Written as an afterword 20 years later to his successful “The River Why,” David James Duncan ponders our environmental future. The reference to Thomas Mann’s classic “Buddenbrooks” is appropriately obscure, but when you realize that book is about the decline in health of four generations — each less healthy than the last — it gives this warning, written in 2003, even more poignancy today.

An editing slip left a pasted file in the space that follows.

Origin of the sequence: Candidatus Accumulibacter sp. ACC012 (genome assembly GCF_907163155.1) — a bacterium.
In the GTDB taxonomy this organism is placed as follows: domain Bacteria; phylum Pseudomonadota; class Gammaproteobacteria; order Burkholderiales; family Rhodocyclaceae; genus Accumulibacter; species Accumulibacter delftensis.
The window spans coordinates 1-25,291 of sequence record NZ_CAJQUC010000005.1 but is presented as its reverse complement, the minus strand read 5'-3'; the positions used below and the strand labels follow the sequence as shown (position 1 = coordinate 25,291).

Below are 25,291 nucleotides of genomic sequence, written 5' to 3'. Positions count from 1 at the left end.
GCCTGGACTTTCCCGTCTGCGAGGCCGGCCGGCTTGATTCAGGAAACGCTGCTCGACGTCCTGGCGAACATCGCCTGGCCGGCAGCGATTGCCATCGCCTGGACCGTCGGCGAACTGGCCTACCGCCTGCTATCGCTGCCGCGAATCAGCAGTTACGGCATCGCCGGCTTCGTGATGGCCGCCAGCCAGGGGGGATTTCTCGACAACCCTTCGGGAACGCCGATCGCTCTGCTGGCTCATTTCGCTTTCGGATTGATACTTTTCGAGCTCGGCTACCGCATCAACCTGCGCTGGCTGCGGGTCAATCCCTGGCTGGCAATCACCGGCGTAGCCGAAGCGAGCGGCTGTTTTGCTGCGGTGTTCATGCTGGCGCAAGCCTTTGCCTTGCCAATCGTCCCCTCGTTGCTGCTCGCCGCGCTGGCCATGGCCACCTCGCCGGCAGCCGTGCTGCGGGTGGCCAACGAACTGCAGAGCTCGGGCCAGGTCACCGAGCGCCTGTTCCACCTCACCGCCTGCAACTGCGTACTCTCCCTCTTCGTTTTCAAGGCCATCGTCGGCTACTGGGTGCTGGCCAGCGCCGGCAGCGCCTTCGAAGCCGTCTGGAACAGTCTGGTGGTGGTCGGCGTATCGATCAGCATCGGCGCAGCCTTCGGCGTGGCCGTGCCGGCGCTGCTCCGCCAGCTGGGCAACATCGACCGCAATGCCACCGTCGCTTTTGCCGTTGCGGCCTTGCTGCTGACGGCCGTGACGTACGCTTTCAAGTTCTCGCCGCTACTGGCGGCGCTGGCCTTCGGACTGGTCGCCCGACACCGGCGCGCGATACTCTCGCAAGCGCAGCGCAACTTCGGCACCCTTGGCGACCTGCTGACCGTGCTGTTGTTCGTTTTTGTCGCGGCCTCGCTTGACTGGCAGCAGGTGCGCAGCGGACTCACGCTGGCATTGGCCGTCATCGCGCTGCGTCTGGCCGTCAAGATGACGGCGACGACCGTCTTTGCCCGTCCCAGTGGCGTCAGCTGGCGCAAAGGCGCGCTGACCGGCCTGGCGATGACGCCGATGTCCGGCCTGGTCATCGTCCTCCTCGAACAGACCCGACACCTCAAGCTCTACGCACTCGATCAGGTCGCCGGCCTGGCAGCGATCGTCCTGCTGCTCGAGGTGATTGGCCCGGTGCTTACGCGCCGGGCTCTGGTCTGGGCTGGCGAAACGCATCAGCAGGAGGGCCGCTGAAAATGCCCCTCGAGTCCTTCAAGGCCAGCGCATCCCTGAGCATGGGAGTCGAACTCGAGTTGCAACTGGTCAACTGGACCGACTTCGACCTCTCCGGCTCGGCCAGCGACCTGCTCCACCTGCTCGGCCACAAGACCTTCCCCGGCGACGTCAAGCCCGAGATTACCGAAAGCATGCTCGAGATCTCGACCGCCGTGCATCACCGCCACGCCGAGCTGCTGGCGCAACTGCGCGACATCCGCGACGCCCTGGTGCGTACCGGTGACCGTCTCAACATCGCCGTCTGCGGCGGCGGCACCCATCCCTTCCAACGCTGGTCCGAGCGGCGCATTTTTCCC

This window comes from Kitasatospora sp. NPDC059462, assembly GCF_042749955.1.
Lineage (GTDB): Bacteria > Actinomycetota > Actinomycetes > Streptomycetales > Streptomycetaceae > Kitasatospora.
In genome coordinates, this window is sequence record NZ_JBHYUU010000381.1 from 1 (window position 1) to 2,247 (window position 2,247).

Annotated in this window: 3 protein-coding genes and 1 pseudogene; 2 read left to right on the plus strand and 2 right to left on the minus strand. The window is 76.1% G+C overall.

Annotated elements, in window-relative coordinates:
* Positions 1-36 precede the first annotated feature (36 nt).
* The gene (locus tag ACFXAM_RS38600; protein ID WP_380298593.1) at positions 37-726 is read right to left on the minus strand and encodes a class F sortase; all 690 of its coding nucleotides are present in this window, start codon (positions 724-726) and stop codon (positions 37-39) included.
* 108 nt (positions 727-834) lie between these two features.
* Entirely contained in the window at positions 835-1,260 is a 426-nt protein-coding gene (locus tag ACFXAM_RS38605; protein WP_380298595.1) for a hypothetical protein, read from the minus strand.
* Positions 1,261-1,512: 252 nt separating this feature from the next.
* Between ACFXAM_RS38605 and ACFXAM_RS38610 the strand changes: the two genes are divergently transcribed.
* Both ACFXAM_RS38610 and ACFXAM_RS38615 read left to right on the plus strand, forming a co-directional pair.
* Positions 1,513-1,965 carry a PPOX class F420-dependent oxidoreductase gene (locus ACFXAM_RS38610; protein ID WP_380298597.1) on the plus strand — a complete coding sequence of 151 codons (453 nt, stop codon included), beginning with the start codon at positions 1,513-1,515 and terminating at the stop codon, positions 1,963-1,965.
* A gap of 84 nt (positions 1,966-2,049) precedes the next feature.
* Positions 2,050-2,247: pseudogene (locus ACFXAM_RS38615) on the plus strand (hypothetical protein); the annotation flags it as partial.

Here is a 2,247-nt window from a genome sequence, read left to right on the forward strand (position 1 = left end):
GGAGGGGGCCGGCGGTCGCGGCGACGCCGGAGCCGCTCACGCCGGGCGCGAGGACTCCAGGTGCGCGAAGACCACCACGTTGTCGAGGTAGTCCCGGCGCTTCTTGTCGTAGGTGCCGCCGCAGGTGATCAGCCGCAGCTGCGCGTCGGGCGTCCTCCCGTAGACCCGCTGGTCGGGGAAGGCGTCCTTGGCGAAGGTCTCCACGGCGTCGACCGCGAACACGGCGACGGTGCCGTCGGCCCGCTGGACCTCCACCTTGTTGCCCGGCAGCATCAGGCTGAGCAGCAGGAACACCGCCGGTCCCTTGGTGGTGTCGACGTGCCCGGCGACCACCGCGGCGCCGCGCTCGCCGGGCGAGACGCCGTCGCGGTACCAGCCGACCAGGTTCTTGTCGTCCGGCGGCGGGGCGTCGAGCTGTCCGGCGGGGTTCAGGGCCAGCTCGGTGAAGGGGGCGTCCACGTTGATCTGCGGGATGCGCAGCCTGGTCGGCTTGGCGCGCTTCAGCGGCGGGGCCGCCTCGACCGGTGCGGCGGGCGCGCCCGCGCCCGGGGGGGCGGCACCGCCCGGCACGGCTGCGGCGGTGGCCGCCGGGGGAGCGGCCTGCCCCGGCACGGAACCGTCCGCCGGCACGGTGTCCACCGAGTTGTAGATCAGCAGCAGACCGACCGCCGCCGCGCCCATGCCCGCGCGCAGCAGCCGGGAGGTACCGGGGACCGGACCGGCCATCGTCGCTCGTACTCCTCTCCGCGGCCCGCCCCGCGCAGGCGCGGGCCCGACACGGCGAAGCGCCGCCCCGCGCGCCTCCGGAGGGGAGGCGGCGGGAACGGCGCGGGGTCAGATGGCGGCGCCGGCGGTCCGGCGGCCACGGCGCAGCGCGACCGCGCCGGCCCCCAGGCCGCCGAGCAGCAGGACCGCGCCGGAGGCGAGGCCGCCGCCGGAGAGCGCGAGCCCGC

“Our legacy as Americans, like that of Hanno Buddenbrooks, is too powerful to escape. That the world is small, that its so-called ‘resources’ are not a boundless economic bonanza but finite parts of a fragile and holy web of life, that humanity is part of the same web, that the web’s health and ours are as closely connected as a child’s life and its heartbeat — these God-given links and limits will, I feel certain, be the scalding revelations of coming decades. Because they will scald, I pray for other revelations that soothe like love and water — and I believe we’ll get them. As wrongheaded and deadly as humans can be, we haven’t eradicated love or water yet.”
See you on the river, Jim Burns